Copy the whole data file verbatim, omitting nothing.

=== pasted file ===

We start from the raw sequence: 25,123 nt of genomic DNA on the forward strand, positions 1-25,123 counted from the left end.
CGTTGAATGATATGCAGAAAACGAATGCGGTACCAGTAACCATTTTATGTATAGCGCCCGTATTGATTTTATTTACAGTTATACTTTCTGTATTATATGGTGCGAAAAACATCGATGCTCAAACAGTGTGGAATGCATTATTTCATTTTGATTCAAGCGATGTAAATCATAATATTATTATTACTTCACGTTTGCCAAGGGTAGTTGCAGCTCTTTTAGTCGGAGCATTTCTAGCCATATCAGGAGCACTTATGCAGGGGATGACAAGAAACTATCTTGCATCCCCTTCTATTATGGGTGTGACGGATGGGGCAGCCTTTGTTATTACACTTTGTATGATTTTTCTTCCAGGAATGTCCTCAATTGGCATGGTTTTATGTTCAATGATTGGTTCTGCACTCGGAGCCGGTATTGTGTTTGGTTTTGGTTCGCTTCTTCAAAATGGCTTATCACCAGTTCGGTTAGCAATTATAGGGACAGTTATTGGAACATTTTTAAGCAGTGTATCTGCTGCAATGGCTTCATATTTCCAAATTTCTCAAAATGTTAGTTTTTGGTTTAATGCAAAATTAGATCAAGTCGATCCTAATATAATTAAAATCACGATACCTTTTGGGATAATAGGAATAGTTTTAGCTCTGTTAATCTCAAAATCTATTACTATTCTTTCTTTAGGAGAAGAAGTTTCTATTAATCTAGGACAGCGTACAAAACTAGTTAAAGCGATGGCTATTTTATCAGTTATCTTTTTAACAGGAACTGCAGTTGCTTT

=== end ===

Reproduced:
We start from the raw sequence: 25,123 nt of genomic DNA on the forward strand, positions 1-25,123 counted from the left end.
CGTTGAATGATATGCAGAAAACGAATGCGGTACCAGTAACCATTTTATGTATAGCGCCCGTATTGATTTTATTTACAGTTATACTTTCTGTATTATATGGTGCGAAAAACATCGATGCTCAAACAGTGTGGAATGCATTATTTCATTTTGATTCAAGCGATGTAAATCATAATATTATTATTACTTCACGTTTGCCAAGGGTAGTTGCAGCTCTTTTAGTCGGAGCATTTCTAGCCATATCAGGAGCACTTATGCAGGGGATGACAAGAAACTATCTTGCATCCCCTTCTATTATGGGTGTGACGGATGGGGCAGCCTTTGTTATTACACTTTGTATGATTTTTCTTCCAGGAATGTCCTCAATTGGCATGGTTTTATGTTCAATGATTGGTTCTGCACTCGGAGCCGGTATTGTGTTTGGTTTTGGTTCGCTTCTTCAAAATGGCTTATCACCAGTTCGGTTAGCAATTATAGGGACAGTTATTGGAACATTTTTAAGCAGTGTATCTGCTGCAATGGCTTCATATTTCCAAATTTCTCAAAATGTTAGTTTTTGGTTTAATGCAAAATTAGATCAAGTCGATCCTAATATAATTAAAATCACGATACCTTTTGGGATAATAGGAATAGTTTTAGCTCTGTTAATCTCAAAATCTATTACTATTCTTTCTTTAGGAGAAGAAGTTTCTATTAATCTAGGACAGCGTACAAAACTAGTTAAAGCGATGGCTATTTTATCAGTTATCTTTTTAACAGGAACTGCAGTTGCTTT